18. General government information is available but actual data is provided with a long time lag. Grants to provinces are included in the federal budget, but details of provincial receipts and spending are presented only to the provincial assemblies. An overview of federal and provincial budgets in the preceding three years is provided in the Economic Survey (again noting difficulties in timeliness and reliability of actual data). The SBP also provides information on the combined federal and provincial budgets in its Annual Report (presented at end-December) drawn from relevant budget documents and SBP bank data. The Controller General of Accounts (CGA) prepares Combined Finance and Revenue Accounts for the Federal and Provincial Governments of Pakistan from audited accounts of each level of government, but lack of timeliness and unreliability of some of the data has made this document of limited usefulness. It is now intended to improve reconciliation processes and to complete the compilation within six months of each financial year-end. The government has recently started publishing all available financial and economic data each month on its website (http://www.finance.gov.pk).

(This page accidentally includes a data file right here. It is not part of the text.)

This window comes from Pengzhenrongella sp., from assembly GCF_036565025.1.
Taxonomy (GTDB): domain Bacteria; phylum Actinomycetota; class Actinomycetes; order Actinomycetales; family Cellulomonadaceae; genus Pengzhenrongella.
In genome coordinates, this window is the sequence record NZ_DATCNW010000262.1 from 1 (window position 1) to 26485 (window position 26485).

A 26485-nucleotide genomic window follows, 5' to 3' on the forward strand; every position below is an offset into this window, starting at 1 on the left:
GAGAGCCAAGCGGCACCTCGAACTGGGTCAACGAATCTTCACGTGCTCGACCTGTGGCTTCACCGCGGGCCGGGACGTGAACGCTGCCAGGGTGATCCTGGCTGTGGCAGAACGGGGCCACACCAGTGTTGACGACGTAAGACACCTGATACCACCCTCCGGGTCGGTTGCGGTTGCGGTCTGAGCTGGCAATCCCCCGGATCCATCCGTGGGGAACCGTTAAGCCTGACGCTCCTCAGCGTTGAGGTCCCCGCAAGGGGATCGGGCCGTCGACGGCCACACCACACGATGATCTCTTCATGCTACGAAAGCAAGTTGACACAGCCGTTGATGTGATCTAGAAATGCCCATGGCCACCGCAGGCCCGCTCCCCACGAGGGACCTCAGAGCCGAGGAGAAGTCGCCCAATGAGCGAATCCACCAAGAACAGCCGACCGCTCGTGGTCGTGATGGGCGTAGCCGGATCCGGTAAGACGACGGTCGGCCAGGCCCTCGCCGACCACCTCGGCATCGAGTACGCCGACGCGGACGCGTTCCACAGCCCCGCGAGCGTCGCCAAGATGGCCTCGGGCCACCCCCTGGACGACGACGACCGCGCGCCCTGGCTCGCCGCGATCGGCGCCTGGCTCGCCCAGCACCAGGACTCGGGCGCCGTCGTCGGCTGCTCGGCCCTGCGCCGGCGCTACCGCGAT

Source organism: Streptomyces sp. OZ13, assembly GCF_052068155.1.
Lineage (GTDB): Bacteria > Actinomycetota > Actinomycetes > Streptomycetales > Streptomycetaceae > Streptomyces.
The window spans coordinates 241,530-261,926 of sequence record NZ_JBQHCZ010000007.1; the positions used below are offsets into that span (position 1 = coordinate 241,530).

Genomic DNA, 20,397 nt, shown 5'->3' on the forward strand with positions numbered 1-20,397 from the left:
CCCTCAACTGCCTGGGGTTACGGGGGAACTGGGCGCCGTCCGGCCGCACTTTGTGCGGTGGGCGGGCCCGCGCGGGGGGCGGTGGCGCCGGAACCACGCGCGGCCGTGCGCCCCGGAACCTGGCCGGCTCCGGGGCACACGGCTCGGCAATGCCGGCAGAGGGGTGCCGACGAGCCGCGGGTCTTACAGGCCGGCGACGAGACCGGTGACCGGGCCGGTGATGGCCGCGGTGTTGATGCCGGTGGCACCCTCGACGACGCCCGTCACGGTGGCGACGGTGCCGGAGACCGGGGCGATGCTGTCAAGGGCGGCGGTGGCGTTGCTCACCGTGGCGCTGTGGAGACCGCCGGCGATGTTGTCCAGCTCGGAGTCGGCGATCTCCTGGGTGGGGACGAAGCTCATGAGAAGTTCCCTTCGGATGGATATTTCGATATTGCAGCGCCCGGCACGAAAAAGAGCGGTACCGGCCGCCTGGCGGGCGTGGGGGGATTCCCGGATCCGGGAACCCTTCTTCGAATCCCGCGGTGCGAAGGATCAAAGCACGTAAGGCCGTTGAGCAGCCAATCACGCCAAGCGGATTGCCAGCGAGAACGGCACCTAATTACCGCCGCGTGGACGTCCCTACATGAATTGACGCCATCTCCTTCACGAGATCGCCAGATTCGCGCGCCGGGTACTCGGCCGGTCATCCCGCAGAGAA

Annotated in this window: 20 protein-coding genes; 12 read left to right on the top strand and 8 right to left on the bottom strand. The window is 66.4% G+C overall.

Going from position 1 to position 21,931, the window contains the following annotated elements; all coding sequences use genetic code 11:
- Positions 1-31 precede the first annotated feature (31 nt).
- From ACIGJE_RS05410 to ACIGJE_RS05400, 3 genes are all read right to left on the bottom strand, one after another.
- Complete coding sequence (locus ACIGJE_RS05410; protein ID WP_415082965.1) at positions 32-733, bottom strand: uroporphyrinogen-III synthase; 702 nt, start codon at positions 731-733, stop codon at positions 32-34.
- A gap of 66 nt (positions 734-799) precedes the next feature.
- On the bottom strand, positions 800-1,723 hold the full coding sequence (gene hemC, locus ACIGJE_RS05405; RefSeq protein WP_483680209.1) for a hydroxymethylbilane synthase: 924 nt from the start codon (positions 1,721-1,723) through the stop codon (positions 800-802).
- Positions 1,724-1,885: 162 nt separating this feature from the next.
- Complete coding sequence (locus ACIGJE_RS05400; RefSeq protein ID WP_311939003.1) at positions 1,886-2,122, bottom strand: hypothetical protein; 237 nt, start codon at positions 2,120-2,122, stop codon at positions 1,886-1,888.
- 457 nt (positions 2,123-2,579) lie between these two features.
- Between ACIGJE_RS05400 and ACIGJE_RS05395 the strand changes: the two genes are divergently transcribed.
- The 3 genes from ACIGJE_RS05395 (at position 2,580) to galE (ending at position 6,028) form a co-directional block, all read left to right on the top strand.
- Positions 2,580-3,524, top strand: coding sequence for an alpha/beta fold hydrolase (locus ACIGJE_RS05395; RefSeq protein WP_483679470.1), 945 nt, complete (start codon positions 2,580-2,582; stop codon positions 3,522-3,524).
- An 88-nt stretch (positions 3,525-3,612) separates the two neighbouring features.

19. No information on contingent liabilities, tax expenditures, or quasi-fiscal activities is provided with the budget documents. Each of these aspects is of significance for fiscal decision-making in Pakistan and some relevant information is already available within the government.14